It’s gotten real crazy out there with local Republicans accusing each other of straying from the fold with one faction even talking about pursuing some kind of recall against Tim Lee. It’s hard to tell who the real Republicans are because each faction has its own guidelines that are considered gospel. There are always the social conservatives that put social issues above all else. Then there are those who profess that the free markets must be free, that government involvement in the marketplace can only corrupt it, and that cutting taxes and regulations is the best way to put people back to work. These are all legitimate positions for political debate, but it doesn’t help to figure out who the “real deal” Republicans are.
Locally there are two transactions going on simultaneously. The first is the new Braves stadium, and the second is the ten year tax abatement given to prominent developer John Williams just in time for Christmas. I’m not questioning whether either of the taxpayer supported enterprises will be beneficial for Cobbians: I don’t know. What I do question is why, in each instance, we are told that both are such good deals, yet those pushing these ventures want government gimmees. (As I’ve written many times before, I am an Eisenhower Republican that believes some private/public ventures can be beneficial, but I am challenging modern day Republicans who reject that notion. Eisenhower Republicans are extinct. ) I would think that there would be no shortage of investors willing to put up their money on what they tout as a sure win. In John Williams’ case, he’s building a massive office/condominium complex in a very desirable area, one conveniently located near the site of the new stadium. It’s not like we are talking about a potentially risky urban redevelopment project.
Tim Lee is a prominent Republican, but I’m not sure what that label means anymore since he is identified with both of these taxpayer enterprises. For two years, and especially the past two months, we’ve heard nothing but condemnation of Obamacare. It’s the most convenient punching bag out there today. I can’t wait for Lee and some of his supporters to remind us just how bad Obamacare is as he tries his hand at three card monte to keep our attention off of his political maneuvering in both deals. One recent letter writer to the MDJ, a very conservative Republican to all who know him, defended John Williams’ tax abatement with a novel argument. With zero evidence to support his conclusion that Williams’ project will have “obvious and immediate benefits” to the county, the writer continues in effect stating that Williams deserves the break because of all of his generosity and charitable contributions to the community.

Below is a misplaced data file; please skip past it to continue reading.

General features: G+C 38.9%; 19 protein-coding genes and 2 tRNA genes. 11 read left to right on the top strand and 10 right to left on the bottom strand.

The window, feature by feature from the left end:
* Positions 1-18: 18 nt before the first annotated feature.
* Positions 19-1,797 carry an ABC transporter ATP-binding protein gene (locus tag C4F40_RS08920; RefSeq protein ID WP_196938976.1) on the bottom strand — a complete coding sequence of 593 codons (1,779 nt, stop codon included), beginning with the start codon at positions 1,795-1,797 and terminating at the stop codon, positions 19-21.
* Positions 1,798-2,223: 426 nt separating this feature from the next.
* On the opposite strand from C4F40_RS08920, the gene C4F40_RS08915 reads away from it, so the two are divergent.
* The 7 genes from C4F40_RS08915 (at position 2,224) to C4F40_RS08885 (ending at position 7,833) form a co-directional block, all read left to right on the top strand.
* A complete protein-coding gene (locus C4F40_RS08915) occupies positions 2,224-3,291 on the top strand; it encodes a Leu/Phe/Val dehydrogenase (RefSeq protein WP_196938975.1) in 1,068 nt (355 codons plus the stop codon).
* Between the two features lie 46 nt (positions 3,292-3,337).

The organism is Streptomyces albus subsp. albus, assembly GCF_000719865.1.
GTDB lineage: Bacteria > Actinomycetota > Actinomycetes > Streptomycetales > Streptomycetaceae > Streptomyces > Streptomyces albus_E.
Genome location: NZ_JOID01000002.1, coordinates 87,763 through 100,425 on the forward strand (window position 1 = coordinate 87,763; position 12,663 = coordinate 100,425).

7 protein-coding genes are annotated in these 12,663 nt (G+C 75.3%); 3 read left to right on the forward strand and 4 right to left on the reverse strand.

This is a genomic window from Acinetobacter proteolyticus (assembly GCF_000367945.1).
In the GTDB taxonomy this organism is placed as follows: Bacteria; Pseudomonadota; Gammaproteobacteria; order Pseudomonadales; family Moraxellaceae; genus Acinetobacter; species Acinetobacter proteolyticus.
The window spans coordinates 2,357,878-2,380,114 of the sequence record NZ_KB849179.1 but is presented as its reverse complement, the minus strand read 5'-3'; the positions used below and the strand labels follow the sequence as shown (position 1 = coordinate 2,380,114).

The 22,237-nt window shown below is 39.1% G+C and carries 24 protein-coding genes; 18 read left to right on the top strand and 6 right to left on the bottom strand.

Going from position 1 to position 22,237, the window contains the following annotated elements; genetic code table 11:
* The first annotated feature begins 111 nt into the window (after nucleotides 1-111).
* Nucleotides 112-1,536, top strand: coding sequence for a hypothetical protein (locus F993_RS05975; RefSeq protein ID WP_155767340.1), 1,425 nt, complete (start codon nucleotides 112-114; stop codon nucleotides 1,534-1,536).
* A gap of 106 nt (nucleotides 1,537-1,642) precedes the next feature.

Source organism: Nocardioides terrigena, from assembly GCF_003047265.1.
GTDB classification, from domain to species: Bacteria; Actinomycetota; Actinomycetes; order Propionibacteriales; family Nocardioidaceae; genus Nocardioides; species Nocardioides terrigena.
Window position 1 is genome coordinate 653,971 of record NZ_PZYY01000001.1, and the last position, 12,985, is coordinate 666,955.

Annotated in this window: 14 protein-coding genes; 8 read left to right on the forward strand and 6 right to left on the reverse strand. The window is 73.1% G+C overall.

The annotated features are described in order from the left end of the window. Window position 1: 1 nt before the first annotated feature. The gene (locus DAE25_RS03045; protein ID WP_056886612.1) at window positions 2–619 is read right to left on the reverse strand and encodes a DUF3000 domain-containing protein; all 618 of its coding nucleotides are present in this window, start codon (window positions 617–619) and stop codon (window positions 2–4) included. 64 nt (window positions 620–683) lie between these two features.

The letter writer seems to overlook that Williams has justifiably prospered for his labor. For those biblically inclined for guidance, perhaps Luke 12:48 says it best: For unto whomsoever much is given, of him shall be much required…” I’m willing to bet that there are countless small business owners in Cobb County that contribute mightily to payrolls and also pay the full freight of their taxes. They just don’t rise to the level of Williams in financial success, but arguably they too deserve tax abatements for contributing to the economy and providing jobs. Where is Lee, et al to suggest some breaks for them?
On the national level, we have budget negotiations that continue. The Republicans support another farm subsidy bill that may be a sticking point with Democrats, and rightfully so in my opinion. The same Republicans, though, want to cut the food stamp program known today as SNAP. One Republican congressman from Tennessee said in support of the food stamp cuts, quoting the Bible, that if you don’t work, you don’t eat. It took the media to disclose that this same hypocrite has taken upwards of a million dollars in farm subsidies while not lifting a finger to sow his fields.
There are so many more examples of Republican hypocrisy when it comes to handouts, subsidies, and tax breaks for their special interest groups. It’s a target rich subject. And it’s a subject that should make all voters angry, especially those that adhere to the belief that their political party is about free markets unfettered by these handouts. At least that’s what they want you to believe.